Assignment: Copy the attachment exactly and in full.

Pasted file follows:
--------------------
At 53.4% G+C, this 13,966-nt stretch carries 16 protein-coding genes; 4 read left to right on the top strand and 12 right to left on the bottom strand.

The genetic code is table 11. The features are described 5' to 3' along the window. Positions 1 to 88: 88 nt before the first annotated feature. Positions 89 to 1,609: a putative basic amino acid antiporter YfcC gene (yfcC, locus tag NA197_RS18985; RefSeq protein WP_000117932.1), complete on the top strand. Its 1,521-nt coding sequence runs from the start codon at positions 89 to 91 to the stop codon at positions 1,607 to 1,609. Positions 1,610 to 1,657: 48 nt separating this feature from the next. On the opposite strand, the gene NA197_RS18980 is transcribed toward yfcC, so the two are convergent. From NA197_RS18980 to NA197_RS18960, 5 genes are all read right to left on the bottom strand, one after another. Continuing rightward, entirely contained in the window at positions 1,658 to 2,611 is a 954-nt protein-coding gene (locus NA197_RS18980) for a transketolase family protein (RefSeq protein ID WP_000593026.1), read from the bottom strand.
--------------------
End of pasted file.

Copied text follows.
At 53.4% G+C, this 13,966-nt stretch carries 16 protein-coding genes; 4 read left to right on the top strand and 12 right to left on the bottom strand.

The genetic code is table 11. The features are described 5' to 3' along the window. Positions 1 to 88: 88 nt before the first annotated feature. Positions 89 to 1,609: a putative basic amino acid antiporter YfcC gene (yfcC, locus tag NA197_RS18985; RefSeq protein WP_000117932.1), complete on the top strand. Its 1,521-nt coding sequence runs from the start codon at positions 89 to 91 to the stop codon at positions 1,607 to 1,609. Positions 1,610 to 1,657: 48 nt separating this feature from the next. On the opposite strand, the gene NA197_RS18980 is transcribed toward yfcC, so the two are convergent. From NA197_RS18980 to NA197_RS18960, 5 genes are all read right to left on the bottom strand, one after another. Continuing rightward, entirely contained in the window at positions 1,658 to 2,611 is a 954-nt protein-coding gene (locus NA197_RS18980) for a transketolase family protein (RefSeq protein ID WP_000593026.1), read from the bottom strand.